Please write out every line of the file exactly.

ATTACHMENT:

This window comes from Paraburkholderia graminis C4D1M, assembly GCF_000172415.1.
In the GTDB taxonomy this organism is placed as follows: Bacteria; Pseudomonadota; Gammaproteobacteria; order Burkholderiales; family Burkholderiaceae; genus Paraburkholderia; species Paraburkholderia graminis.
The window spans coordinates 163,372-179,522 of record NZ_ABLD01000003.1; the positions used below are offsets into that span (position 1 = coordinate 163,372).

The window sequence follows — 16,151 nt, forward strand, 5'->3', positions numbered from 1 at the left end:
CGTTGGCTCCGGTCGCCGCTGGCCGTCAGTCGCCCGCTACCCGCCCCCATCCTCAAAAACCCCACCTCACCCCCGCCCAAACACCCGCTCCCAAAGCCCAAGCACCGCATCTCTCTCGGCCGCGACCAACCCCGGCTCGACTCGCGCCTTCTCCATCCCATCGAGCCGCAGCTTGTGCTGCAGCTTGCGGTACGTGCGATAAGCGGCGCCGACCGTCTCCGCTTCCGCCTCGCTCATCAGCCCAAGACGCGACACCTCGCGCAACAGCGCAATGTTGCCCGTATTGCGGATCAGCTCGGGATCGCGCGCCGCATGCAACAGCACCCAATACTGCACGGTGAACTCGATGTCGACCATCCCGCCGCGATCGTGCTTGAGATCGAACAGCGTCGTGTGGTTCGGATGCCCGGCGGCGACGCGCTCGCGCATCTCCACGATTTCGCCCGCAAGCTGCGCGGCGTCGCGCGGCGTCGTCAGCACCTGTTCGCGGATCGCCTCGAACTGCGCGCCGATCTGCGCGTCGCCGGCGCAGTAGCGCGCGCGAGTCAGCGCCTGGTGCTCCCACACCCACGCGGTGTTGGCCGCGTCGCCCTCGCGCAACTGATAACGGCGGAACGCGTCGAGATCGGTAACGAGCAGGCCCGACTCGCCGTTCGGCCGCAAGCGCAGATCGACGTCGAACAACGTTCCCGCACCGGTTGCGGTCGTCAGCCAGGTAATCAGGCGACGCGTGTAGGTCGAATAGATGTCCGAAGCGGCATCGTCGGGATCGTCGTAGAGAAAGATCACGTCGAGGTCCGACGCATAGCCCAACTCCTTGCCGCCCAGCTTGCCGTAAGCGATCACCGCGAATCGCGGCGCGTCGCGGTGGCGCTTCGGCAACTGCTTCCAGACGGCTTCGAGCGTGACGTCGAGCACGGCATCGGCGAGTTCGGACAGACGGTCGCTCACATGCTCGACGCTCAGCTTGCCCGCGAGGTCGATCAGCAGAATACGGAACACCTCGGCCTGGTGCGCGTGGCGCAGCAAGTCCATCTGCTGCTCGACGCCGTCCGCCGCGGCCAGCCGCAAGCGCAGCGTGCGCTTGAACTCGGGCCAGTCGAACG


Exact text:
This window comes from Paraburkholderia graminis C4D1M, assembly GCF_000172415.1.
In the GTDB taxonomy this organism is placed as follows: Bacteria; Pseudomonadota; Gammaproteobacteria; order Burkholderiales; family Burkholderiaceae; genus Paraburkholderia; species Paraburkholderia graminis.
The window spans coordinates 163,372-179,522 of record NZ_ABLD01000003.1; the positions used below are offsets into that span (position 1 = coordinate 163,372).

The window sequence follows — 16,151 nt, forward strand, 5'->3', positions numbered from 1 at the left end:
CGTTGGCTCCGGTCGCCGCTGGCCGTCAGTCGCCCGCTACCCGCCCCCATCCTCAAAAACCCCACCTCACCCCCGCCCAAACACCCGCTCCCAAAGCCCAAGCACCGCATCTCTCTCGGCCGCGACCAACCCCGGCTCGACTCGCGCCTTCTCCATCCCATCGAGCCGCAGCTTGTGCTGCAGCTTGCGGTACGTGCGATAAGCGGCGCCGACCGTCTCCGCTTCCGCCTCGCTCATCAGCCCAAGACGCGACACCTCGCGCAACAGCGCAATGTTGCCCGTATTGCGGATCAGCTCGGGATCGCGCGCCGCATGCAACAGCACCCAATACTGCACGGTGAACTCGATGTCGACCATCCCGCCGCGATCGTGCTTGAGATCGAACAGCGTCGTGTGGTTCGGATGCCCGGCGGCGACGCGCTCGCGCATCTCCACGATTTCGCCCGCAAGCTGCGCGGCGTCGCGCGGCGTCGTCAGCACCTGTTCGCGGATCGCCTCGAACTGCGCGCCGATCTGCGCGTCGCCGGCGCAGTAGCGCGCGCGAGTCAGCGCCTGGTGCTCCCACACCCACGCGGTGTTGGCCGCGTCGCCCTCGCGCAACTGATAACGGCGGAACGCGTCGAGATCGGTAACGAGCAGGCCCGACTCGCCGTTCGGCCGCAAGCGCAGATCGACGTCGAACAACGTTCCCGCACCGGTTGCGGTCGTCAGCCAGGTAATCAGGCGACGCGTGTAGGTCGAATAGATGTCCGAAGCGGCATCGTCGGGATCGTCGTAGAGAAAGATCACGTCGAGGTCCGACGCATAGCCCAACTCCTTGCCGCCCAGCTTGCCGTAAGCGATCACCGCGAATCGCGGCGCGTCGCGGTGGCGCTTCGGCAACTGCTTCCAGACGGCTTCGAGCGTGACGTCGAGCACGGCATCGGCGAGTTCGGACAGACGGTCGCTCACATGCTCGACGCTCAGCTTGCCCGCGAGGTCGATCAGCAGAATACGGAACACCTCGGCCTGGTGCGCGTGGCGCAGCAAGTCCATCTGCTGCTCGACGCCGTCCGCCGCGGCCAGCCGCAAGCGCAGCGTGCGCTTGAACTCGGGCCAGTCGAACG